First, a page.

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Disgruntled Bucs S Ward knew he’d be a part-timer

Roy Cummings



Photo by Cliff Welch/Icon Sportswire

TAMPA – The next meeting disgruntled Buccaneers safety T.J. Ward has with coach Dirk Koetter or defensive coordinator Mike Smith regarding his “part-time’’ role with the team won’t be his first.

Ward was told when he first signed on with the Bucs two months ago that his role would be limited and he was reminded just last week of what it is he needs to do to earn an expanded role.

 “Ironically enough, I did have a sit-down with T.J in my office last Thursday, and I laid out exactly what he could do better,’’ Bucs coach Dirk Koetter said Monday.

 “That’s all I’m going to say on that. That’s as far as I’ll go with that, but last Thursday I met with T.J. in my office and told him exactly what I thought he needed to do.’’

Koetter’s comments came a day after Ward complained about a lack of playing time in the wake of the Bucs 30-27 loss to the Bills, one in which he played just 24 of the team’s 68 defensive snaps.

 “I did not come here to rotate,’’ Ward said, referring to the Bucs three-man rotation at the safety position. “I did not come here to be a part-time player.

 “I came here to make this defense better (and) be on the field 100 percent of the time. I destruct offenses. That’s what I do. I need to be out there. Last week, I didn’t even play the first half.’’

 Prior to Sunday, Ward had played 110 defensive snaps, which was three less than fellow safety Keith Tandy, who had missed each of the Bucs previous two games with a hip injury.

Koetter noted, though, that Ward himself has missed time with a hip injury and that when he came to the Bucs he was just coming off a hamstring injury that had limited all through training camp and the preseason.

Koetter also acknowledged Ward’s frustration as well as that of defensive tackle Chris Baker, who supported Ward’s claim with a post on social media, but Koetter chalked all that up to frustration over the loss.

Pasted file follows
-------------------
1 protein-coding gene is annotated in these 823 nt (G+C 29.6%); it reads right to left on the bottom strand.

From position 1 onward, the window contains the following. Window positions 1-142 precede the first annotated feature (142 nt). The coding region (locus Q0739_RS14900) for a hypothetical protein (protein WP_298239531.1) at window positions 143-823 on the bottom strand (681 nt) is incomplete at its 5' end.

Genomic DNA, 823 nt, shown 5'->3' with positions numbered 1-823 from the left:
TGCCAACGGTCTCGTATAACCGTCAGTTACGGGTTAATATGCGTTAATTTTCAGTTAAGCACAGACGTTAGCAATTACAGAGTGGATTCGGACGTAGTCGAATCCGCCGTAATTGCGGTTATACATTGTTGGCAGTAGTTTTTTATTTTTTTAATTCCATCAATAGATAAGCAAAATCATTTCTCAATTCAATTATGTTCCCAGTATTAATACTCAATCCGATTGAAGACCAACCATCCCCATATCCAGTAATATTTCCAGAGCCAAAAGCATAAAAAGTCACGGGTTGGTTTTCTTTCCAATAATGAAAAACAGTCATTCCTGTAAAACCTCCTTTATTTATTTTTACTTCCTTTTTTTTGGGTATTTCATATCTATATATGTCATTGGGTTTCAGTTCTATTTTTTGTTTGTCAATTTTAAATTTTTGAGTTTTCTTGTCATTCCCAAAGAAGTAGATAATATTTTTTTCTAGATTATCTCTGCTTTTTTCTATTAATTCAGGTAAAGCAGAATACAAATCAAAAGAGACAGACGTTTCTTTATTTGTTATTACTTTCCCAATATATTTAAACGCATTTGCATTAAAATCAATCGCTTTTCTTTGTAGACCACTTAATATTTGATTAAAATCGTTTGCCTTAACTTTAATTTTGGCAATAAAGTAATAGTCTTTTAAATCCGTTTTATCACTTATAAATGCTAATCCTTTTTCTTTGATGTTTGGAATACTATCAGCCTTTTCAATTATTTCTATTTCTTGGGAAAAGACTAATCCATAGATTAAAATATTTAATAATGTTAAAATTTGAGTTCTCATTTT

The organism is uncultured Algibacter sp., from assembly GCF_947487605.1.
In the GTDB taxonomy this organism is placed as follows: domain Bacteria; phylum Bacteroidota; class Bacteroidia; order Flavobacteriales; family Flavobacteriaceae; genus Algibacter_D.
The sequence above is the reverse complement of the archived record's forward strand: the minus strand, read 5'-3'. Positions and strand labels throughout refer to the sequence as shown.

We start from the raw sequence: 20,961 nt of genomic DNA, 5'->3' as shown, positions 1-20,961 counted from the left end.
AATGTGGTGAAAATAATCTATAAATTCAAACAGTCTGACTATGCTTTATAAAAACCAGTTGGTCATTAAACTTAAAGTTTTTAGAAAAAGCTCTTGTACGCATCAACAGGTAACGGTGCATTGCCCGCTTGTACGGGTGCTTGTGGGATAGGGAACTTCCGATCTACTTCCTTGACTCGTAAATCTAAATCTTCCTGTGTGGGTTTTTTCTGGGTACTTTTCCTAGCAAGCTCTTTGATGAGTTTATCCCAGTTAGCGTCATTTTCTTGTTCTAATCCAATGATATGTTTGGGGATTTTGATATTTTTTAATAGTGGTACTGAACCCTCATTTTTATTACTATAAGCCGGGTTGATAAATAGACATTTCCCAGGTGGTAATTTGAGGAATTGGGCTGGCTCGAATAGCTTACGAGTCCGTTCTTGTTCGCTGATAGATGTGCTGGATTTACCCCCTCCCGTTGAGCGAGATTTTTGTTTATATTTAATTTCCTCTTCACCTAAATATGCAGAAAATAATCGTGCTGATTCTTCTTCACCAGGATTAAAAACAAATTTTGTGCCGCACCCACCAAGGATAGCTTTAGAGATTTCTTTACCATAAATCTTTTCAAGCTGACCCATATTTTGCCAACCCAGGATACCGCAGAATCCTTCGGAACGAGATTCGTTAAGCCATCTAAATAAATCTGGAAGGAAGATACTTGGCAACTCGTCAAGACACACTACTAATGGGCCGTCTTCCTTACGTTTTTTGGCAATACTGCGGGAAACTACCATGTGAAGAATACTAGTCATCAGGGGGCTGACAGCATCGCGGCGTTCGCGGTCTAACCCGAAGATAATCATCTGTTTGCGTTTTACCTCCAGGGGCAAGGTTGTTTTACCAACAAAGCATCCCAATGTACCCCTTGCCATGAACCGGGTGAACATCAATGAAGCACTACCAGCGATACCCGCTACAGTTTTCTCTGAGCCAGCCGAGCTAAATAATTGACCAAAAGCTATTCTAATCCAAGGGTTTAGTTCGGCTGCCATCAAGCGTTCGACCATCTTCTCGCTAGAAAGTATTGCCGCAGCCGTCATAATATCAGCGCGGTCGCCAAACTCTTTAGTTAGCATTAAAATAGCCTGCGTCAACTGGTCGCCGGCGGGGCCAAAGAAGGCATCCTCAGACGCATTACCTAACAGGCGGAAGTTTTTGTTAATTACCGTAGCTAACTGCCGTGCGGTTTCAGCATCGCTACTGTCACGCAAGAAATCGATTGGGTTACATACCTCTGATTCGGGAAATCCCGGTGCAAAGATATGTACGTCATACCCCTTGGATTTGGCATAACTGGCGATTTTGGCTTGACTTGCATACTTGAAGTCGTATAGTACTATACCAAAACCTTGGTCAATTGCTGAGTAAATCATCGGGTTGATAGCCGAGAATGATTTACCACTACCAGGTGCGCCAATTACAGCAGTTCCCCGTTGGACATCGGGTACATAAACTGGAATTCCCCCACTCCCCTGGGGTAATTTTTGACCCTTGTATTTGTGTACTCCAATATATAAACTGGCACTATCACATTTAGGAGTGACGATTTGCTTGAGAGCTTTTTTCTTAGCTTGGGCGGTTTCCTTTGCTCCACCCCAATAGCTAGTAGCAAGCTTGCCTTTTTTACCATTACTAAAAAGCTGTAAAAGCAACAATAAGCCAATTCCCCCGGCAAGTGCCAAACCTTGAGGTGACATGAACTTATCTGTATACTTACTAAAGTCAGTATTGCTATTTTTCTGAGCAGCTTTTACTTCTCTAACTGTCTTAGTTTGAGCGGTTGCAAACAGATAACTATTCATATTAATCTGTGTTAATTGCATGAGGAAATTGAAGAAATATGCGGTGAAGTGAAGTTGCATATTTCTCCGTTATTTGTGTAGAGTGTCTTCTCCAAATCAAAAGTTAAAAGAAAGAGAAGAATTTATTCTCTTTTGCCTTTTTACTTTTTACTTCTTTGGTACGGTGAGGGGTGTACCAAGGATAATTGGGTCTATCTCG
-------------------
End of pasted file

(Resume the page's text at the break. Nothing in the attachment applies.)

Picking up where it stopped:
“My take on it is, when you lose games and you lose a game you probably should have won like (we did Sunday), everybody’s frustrated,’’ Koetter said. “That’s just human nature to be frustrated.

 “Everyone is frustrated, and I talked to the team about – all of our issues are self-inflicted. The majority of our issues are self-inflicted and we’re the only ones that can fix them.’’

It appears as though this self-inflicted issue has been festering for a while, and it also appears as if it will be up to Ward to fix it. Whether he can or not remains to be seen.

Ward was beaten badly on the touchdown pass to tight end Logan Thomas in the third quarter of Sunday’s loss and plays like that won’t earn him the playing time he wants.

Roy Cummings is a native of Chicago, Illinois who grew up in the suburb of Lombard. He and his family later moved to Lakeland, Florida, where Roy attended high school at Kathleen High. He graduated from the University of South Florida with a Bachelor's Degree in Mass Communications in 1983 and immediately went to work for the Tampa Tribune. After five years working in a Polk County bureau covering everything from high school sports to college football to the Orlando Magic of the NBA, Roy moved back to Tampa and became the Tribune's first beat writer for the Tampa Bay Lightning, covering the team from its inception through the first eight years on the ice. He was then moved to the Buccaneers beat, where he stayed until the paper was folded in May, 2016. A two-time Florida Sports Writer of the Year, Roy has extensive experience covering all Tampa professional sports teams, including the Tampa Bay Rays.

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